In the year 123 AD throughout the known world the Romans were spreading their own particular brand of civilisation. Some places, Britain for example, were proving especially difficult to Romanise, partly because of the weather and partly because of the Britons and their own particular brand of civilisation. But one place above all became synonymous with all that was turbulent, perilous and barbaric. Its very name struck terror into the hearts of decent men...
A British situation comedy from the late '80s produced by Channel 4
and written by Jimmy Mulville and Rory McGrath.
In 123 AD the Emperor of Rome (Bill Wallis) appoints Aulus Paulinus (Jimmy Mulville) governor of Britain after Aulus made the mistake of insulting his love, Portia
. To add insult to injury the Emperor then appoints Aulus's brother-in-law Grasientus
(Philip Pope) as the aide-de-camp.
Upon arrival in Britain Aulus must contend with the British weather
and the British people, especially the local tribal leader Badvoc (Rory McGrath) who'll do everything he can to undermine Roman authority and make some money while he's at it.
Tropes present in Chelmsford 123:
- All Just a Dream: First episode of the second series in the following episode's opening reveal.
- Anything That Moves: The Emperor.
- "Be Quiet!" Nudge: Happens to Blag a few times.
- Bed Sheet Ghost: Played for Laughs by Wolfbane upon Aulus. It doesn't work.
- Blind Mistake: Seems to only occur in the very first episode.
- Britain Is Only London: Averted. Most of the series is set in Chelmsford, which in Real Life wasn't even a city at the time of production.
- British Brevity: Only two series with six episodes in the first and seven episodes in the second.
- Catchphrase: "They call me Mungo the [placeholder]." He then gives an example as to why he's called that.
- Cloudcuckoolander: Blag.
- Covered in Gunge: In the fifth episode of the first series Badvoc is kidnapped and, in one scene, is tortured by being stuck in a barrel of... are you ready for this? human faeces. He's totally unfazed.
- Descended Creator: The show's writers Jimmy Mulville and Rory McGrath play the lead roles.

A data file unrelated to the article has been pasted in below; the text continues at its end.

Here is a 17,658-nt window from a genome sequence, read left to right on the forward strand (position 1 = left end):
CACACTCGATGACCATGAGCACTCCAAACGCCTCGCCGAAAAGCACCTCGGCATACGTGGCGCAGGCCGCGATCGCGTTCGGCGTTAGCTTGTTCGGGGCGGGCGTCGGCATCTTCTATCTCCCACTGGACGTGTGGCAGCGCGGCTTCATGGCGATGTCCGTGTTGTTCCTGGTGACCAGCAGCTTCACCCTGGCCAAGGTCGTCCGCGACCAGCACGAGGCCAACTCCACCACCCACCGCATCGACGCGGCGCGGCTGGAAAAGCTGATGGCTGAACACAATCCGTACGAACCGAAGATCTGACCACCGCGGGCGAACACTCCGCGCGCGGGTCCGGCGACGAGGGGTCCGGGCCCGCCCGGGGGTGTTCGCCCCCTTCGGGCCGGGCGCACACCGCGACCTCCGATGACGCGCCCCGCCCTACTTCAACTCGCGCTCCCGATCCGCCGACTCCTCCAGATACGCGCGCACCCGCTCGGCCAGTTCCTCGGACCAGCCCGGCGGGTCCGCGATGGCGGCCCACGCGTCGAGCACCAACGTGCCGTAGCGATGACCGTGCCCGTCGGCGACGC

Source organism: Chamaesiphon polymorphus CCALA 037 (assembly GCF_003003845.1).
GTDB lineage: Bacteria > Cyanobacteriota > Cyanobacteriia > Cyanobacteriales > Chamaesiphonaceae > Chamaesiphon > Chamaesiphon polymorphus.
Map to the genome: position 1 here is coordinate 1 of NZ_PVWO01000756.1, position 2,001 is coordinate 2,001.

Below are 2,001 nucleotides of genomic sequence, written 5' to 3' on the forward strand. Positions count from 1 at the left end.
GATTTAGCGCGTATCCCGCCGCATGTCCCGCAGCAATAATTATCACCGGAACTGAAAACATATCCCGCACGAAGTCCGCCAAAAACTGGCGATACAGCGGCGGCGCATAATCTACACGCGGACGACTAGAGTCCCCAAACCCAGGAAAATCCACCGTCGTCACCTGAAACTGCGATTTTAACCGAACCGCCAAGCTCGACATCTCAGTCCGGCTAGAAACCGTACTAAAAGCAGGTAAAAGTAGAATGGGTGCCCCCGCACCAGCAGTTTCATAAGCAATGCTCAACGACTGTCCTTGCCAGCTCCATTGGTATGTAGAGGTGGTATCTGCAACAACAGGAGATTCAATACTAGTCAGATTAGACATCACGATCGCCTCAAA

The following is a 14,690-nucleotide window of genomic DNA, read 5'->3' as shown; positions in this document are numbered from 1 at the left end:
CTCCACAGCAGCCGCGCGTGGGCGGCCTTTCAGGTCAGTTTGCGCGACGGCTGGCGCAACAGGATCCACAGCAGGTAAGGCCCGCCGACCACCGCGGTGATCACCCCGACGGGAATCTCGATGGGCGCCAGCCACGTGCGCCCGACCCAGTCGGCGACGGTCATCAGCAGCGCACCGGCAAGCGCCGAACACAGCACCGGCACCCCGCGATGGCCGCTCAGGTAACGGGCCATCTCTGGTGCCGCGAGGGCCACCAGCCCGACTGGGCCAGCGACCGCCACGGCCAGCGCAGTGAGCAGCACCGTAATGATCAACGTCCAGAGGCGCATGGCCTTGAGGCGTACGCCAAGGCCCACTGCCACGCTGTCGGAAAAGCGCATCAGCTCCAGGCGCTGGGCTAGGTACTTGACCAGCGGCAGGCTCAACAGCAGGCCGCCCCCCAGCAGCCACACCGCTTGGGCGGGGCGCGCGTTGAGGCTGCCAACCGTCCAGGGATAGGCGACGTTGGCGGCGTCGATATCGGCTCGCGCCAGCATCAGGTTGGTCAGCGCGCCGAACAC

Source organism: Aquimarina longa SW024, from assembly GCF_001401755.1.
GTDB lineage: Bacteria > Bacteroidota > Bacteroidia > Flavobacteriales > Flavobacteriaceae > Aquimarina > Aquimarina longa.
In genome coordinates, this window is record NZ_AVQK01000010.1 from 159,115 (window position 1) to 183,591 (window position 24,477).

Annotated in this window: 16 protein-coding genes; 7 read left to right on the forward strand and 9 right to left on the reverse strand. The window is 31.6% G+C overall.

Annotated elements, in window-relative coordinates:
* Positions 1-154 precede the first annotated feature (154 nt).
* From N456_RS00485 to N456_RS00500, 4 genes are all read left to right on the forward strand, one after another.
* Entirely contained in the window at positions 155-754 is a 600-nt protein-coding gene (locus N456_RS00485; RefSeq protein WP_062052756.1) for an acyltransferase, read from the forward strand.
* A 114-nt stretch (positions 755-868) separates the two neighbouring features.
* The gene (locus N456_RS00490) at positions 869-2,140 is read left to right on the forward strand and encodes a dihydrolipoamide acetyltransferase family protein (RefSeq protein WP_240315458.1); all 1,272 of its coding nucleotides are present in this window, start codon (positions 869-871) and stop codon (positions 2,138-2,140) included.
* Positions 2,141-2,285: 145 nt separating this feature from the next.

- The Dung Ages: A little early historically speaking, but the portrayal of Britain certainly comes across as this.
- Embarrassing Nickname: Inverted when it turns out that Badvoc's real name is Rosemary.
- Intercontinuity Crossover: In the very first episode there's a brief appearance of the TARDIS.
- Long-Lost Relative: Lampshaded in one episode where both Badvoc's and Aulus's embarrassing twin brothers turn up in Chelmsford.
- Not What It Looks Like: In one episode Aulus catches Badvoc in gathering his tribe, apparently to start a local rebellion. Badvoc explains they're rehearsing for a sporting event. Subverted, in that it turns out they really were rehearsing for the friendly inter-tribal competition.
- Put on a Bus: Gargamadua, Badvoc's girlfriend, is only present in the 1st Series... as was Functio (Robert Austin).
- Repeat After Me: Happens to Badvoc in the last episode of the first series when he's made King as part of the traditions of the Roman holiday of Saturnalia, which he then amends to remain king and one thing and another leads to the following exchange.
Assassin: One move and you're dead.
Badvoc: One move and you're dead.
Assassin: That goes for you, too, King Badvoc.
Badvoc: That goes for you, too, King Badvoc.
- Right Behind Me: In the final episode Aulus is preparing his speech upon becoming Emperor of Rome in the belief that Badvoc's holding him hostage when the real emperor walks in. It gets worse when Badvoc walks in and delivers Aulus's completely unflattering description of the emperor word for word.
- Shown Their Work: The Latin spoken by the Romans is proper Latin complete with correct pronunciation.
- Suicide as Comedy: In one episode Grasientus nearly hangs himself in despair of his apparent ugliness before a girl servant cheers him up, only for Aulus to grab the stool he was standing on without thinking.
- Tampering with Food and Drink: Used in one episode where Grasientus attempts to poison members of the local British tribe at a dinner party. Since the Romans and Britons suspect each other of attempting to poison the other, hilarity ensues.
- The Noseless: Subverted in one episode when it turns out the sculptor can't sculpt noses.
- The Other Darrin: Narrowly averted for laughs in one episode when it looks as though Badvoc's been executed.